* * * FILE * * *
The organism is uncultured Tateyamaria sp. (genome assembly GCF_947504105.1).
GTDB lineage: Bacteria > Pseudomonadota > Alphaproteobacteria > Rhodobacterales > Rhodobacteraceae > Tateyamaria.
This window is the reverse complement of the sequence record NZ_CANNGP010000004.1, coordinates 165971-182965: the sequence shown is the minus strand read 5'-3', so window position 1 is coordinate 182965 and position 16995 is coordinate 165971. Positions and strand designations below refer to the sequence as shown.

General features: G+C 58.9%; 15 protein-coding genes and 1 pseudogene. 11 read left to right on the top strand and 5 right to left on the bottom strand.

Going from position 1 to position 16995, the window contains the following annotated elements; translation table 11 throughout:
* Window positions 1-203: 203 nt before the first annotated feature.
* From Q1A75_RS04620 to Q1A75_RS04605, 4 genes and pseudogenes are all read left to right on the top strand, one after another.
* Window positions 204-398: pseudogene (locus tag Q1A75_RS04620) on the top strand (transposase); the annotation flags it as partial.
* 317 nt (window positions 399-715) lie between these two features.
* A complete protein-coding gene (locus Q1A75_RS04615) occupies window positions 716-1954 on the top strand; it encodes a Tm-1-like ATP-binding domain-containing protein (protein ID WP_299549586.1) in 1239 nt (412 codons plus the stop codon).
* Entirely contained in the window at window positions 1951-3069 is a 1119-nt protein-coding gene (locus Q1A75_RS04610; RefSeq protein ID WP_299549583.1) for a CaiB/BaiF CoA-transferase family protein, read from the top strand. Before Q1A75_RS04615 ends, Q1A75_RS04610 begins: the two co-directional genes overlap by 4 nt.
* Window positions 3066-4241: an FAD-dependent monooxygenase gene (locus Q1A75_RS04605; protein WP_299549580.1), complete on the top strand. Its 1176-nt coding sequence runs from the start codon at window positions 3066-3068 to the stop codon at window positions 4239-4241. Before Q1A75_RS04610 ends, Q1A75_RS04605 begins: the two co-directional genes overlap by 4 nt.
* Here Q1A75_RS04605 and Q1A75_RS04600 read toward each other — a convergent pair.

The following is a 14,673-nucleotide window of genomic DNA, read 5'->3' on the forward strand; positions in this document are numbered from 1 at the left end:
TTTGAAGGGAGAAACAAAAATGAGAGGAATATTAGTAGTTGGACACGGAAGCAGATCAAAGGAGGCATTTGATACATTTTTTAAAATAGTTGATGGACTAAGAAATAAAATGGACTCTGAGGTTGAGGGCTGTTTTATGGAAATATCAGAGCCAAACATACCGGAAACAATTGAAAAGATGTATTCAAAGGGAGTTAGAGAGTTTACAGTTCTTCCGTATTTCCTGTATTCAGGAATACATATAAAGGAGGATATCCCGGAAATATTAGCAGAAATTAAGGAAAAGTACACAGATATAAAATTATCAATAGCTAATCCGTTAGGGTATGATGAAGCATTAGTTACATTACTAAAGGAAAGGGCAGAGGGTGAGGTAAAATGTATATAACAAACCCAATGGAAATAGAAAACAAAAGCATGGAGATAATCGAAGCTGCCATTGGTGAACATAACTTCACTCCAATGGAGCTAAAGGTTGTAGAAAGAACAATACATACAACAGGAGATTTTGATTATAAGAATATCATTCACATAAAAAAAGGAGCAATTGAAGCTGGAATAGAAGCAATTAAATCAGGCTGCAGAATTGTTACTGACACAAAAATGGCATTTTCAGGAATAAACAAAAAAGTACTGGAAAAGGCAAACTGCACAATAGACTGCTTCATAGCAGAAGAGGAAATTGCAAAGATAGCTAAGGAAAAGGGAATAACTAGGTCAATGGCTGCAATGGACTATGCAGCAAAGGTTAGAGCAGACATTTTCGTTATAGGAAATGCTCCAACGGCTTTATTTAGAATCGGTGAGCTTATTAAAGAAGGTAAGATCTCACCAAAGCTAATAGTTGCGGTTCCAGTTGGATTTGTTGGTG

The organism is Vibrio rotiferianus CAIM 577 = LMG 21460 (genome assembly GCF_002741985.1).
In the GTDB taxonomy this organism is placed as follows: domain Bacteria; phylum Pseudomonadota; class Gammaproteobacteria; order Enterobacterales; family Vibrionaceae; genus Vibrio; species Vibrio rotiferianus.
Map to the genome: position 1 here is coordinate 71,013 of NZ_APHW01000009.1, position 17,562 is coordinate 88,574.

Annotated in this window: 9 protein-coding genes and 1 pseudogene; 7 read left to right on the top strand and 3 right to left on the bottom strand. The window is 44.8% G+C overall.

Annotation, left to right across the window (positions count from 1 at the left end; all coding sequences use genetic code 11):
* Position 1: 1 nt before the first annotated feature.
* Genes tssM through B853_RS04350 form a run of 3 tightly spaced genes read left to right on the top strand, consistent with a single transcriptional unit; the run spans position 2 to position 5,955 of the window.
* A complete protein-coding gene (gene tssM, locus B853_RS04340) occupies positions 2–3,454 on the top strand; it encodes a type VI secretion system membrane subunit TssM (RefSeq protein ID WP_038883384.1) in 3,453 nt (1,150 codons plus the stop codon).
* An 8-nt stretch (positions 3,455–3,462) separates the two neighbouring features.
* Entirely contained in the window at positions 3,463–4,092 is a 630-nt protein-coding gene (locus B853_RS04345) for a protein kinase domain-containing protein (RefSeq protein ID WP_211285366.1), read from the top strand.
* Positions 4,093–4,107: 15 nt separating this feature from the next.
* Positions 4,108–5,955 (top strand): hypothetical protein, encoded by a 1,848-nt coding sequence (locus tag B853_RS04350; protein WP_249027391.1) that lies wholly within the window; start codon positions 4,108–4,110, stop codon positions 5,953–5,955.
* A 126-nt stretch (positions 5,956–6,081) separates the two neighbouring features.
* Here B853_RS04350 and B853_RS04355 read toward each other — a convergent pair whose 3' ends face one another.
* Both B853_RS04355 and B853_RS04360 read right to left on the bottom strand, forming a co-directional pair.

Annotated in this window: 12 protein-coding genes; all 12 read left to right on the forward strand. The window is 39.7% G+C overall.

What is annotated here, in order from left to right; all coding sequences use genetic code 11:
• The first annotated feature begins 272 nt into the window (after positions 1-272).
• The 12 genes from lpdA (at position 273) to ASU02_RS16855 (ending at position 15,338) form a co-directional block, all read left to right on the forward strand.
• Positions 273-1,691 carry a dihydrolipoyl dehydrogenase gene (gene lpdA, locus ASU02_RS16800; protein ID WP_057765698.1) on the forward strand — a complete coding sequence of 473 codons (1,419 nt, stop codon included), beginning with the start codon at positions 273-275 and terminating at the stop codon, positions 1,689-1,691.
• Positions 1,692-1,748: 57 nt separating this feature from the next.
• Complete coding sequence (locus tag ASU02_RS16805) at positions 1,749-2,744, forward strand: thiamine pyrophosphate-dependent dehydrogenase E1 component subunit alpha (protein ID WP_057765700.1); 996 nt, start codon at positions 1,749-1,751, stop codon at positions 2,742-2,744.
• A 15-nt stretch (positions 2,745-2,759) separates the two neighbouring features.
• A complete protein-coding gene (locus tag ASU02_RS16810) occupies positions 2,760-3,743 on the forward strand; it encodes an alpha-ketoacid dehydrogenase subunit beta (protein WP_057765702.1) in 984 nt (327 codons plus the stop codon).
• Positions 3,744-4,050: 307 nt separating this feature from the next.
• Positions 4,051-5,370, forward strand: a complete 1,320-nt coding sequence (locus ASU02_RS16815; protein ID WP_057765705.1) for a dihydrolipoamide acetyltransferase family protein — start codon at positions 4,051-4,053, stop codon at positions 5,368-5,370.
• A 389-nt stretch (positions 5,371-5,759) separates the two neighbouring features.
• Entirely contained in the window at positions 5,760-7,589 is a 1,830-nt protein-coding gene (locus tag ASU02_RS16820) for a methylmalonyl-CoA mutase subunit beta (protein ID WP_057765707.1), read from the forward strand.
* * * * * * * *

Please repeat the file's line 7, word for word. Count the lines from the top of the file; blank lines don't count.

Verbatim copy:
* From Q1A75_RS04620 to Q1A75_RS04605, 4 genes and pseudogenes are all read left to right on the top strand, one after another.